Horses and Dogs Understand and Adapt to Each Other in Play
A predator. A prey animal. And the pasture, their playground.

If you’ve ever seen dogs and horses interact in playful behavior, you’ve glimpsed a natural phenomenon. These two highly different, yet highly domesticated mammals can play together, communicating their intentions of playing and reading and mimicking each other’s facial expressions, according to Italian researchers.

“There are behaviors that go beyond the very nature of the animal (prey/predator),” said Veronica Maglieri, an ethology student in the Department of Biology at the University of Pisa, in Italy.

“It’s really amazing to watch animals chasing each other, rolling around, and even biting each other without ever showing any doubt about the playful intentionality of their actions,” she said. “This really gives us an indication of the cognitive complexity of these animals.”

Maglieri and a team led by Elisabetta Palagi, PhD, professor at the University of Pisa, evaluated 20 YouTube videos of dogs and horses in spontaneous play. They found that, generally, horses and dogs seem to “understand each other” when it comes to play, and they adapt their behaviors accordingly.

“Self-handicapping” is common in horse-dog play, Maglieri said. Self-handicapping, already known in dog-to-dog play, involves the act of modifying behavior or position to reduce one player’s strengths. Similar to a parent giving a child a head start in a race or a stronger chess player removing pieces before starting a chess game, animals tend to reduce their strengths in play sessions to make the game more “fair,” she explained. Her group’s study showed, for the first time, that even horses and dogs do this for each other.

For example, dogs used their carnivorous teeth and claws less, and horses reduced their height by lowering or lying down, Palagi explained. Both species tended to lie on their backs, exposing themselves in vulnerable ways.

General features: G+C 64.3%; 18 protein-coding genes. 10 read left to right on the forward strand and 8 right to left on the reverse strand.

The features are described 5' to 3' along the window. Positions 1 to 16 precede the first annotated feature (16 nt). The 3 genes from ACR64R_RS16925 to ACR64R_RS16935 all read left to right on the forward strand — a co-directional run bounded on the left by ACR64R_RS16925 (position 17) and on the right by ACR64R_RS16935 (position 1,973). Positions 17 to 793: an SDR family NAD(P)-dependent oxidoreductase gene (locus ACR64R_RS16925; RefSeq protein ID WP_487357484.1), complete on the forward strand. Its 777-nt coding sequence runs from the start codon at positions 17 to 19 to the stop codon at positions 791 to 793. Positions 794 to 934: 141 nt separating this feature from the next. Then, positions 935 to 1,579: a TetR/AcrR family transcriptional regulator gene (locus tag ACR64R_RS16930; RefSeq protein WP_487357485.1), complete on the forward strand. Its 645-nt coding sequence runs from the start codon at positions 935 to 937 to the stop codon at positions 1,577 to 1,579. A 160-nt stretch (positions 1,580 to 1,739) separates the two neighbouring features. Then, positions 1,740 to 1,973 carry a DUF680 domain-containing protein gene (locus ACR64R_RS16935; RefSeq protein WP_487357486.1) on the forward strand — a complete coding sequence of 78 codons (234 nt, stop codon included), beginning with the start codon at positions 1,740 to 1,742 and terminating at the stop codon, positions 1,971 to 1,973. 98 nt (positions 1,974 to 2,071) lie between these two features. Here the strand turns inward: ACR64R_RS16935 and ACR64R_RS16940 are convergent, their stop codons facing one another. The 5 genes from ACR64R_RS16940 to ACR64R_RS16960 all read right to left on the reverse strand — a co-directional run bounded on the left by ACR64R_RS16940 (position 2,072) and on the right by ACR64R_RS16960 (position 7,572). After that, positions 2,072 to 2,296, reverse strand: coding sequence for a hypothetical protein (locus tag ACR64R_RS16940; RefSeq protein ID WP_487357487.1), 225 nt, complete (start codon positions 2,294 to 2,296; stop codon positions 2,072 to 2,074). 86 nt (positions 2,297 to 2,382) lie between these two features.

“These patterns would be dangerous for the animal if they were made in nonplayful contexts, and the fact that they do them tell us that our subjects blindly trusted each other,” she said. “They performed this pattern despite the risks associated with them, and they use them to entice the other subject to play and to communicate their playful intentions. Self-handicapping patterns are a peculiar behavior and indicate not only the great motivation to play but also the animal’s perception of itself.”

Despite the species’ many physical differences, self-handicapping efforts were balanced, she added. “Our results show that the number of self-handicapping patterns were similar between dogs and horses, and this is amazing because they indicate a perfect synchronization between the two species,” said Maglieri.

Facial expressions were also a critical part of the interspecies play, said the researchers. They tended to show frequent “relaxed open mouth (ROM)” behavior—where they held their mouths open without any kind of tension—as well as “rapid facial mimicry (RFM)”—in which they echoed facial expressions made by the playmate. It appears to have a role in “mood-sharing during social interactions,” the researchers stated.

“The presence of RFM between dogs and horses leaves us speechless with regard to animals’ communication skills and shows us how much we still have to discover,” Palagi said. “If horses are able to communicate so finely with a subject of another species, who knows what they can do when communication takes place between members of the same species. It would be really interesting in the future to study horse play sessions, as well.”

The researchers’ work was initially inspired by a “particularly beautiful” YouTube video that showed frequent facial expressions (easier to see frame-by-frame, Maglieri added) as well as self-handicapping, with both species lying down and rolling onto their backs, Maglieri said.

“This work has fascinated us right from the start,” she said. “We do not believe that playing behavior can take place in such a natural and relaxed way between subjects so different unless there is a great deal of trust between them. If people are lucky enough to come across this behavior in their environments, we hope that they will look at it with a new awareness and enjoy the whole world that lies behind such ‘simple’ behavior as the play is.”